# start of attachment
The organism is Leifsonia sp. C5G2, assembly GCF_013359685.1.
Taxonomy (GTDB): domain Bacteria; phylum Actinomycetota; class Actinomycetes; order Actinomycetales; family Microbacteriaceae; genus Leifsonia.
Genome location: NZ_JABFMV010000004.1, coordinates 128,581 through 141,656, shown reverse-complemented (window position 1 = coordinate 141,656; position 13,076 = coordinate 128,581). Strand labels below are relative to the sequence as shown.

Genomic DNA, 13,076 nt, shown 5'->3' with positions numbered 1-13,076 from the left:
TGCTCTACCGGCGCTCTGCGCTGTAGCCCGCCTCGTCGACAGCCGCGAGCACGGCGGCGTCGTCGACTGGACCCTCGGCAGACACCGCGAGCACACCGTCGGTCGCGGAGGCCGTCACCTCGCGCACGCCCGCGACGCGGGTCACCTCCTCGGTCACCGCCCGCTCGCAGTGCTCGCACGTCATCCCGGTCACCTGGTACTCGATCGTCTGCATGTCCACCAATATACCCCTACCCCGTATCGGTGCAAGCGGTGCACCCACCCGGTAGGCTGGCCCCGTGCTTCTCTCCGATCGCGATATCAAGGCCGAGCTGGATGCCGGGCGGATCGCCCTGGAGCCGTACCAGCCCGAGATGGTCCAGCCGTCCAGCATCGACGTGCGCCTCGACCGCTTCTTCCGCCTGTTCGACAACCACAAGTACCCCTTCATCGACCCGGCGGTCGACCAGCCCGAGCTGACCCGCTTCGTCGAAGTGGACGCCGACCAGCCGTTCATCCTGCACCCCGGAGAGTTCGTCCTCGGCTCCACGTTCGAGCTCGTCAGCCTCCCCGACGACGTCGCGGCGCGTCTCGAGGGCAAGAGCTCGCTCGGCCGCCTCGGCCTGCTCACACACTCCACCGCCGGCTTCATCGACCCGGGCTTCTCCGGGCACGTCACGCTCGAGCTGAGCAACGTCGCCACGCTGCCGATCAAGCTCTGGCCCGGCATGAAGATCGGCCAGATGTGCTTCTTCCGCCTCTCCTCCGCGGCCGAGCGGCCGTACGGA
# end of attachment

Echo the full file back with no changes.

The organism is Leifsonia sp. C5G2, assembly GCF_013359685.1.
Taxonomy (GTDB): domain Bacteria; phylum Actinomycetota; class Actinomycetes; order Actinomycetales; family Microbacteriaceae; genus Leifsonia.
Genome location: NZ_JABFMV010000004.1, coordinates 128,581 through 141,656, shown reverse-complemented (window position 1 = coordinate 141,656; position 13,076 = coordinate 128,581). Strand labels below are relative to the sequence as shown.

Genomic DNA, 13,076 nt, shown 5'->3' with positions numbered 1-13,076 from the left:
TGCTCTACCGGCGCTCTGCGCTGTAGCCCGCCTCGTCGACAGCCGCGAGCACGGCGGCGTCGTCGACTGGACCCTCGGCAGACACCGCGAGCACACCGTCGGTCGCGGAGGCCGTCACCTCGCGCACGCCCGCGACGCGGGTCACCTCCTCGGTCACCGCCCGCTCGCAGTGCTCGCACGTCATCCCGGTCACCTGGTACTCGATCGTCTGCATGTCCACCAATATACCCCTACCCCGTATCGGTGCAAGCGGTGCACCCACCCGGTAGGCTGGCCCCGTGCTTCTCTCCGATCGCGATATCAAGGCCGAGCTGGATGCCGGGCGGATCGCCCTGGAGCCGTACCAGCCCGAGATGGTCCAGCCGTCCAGCATCGACGTGCGCCTCGACCGCTTCTTCCGCCTGTTCGACAACCACAAGTACCCCTTCATCGACCCGGCGGTCGACCAGCCCGAGCTGACCCGCTTCGTCGAAGTGGACGCCGACCAGCCGTTCATCCTGCACCCCGGAGAGTTCGTCCTCGGCTCCACGTTCGAGCTCGTCAGCCTCCCCGACGACGTCGCGGCGCGTCTCGAGGGCAAGAGCTCGCTCGGCCGCCTCGGCCTGCTCACACACTCCACCGCCGGCTTCATCGACCCGGGCTTCTCCGGGCACGTCACGCTCGAGCTGAGCAACGTCGCCACGCTGCCGATCAAGCTCTGGCCCGGCATGAAGATCGGCCAGATGTGCTTCTTCCGCCTCTCCTCCGCGGCCGAGCGGCCGTACGGA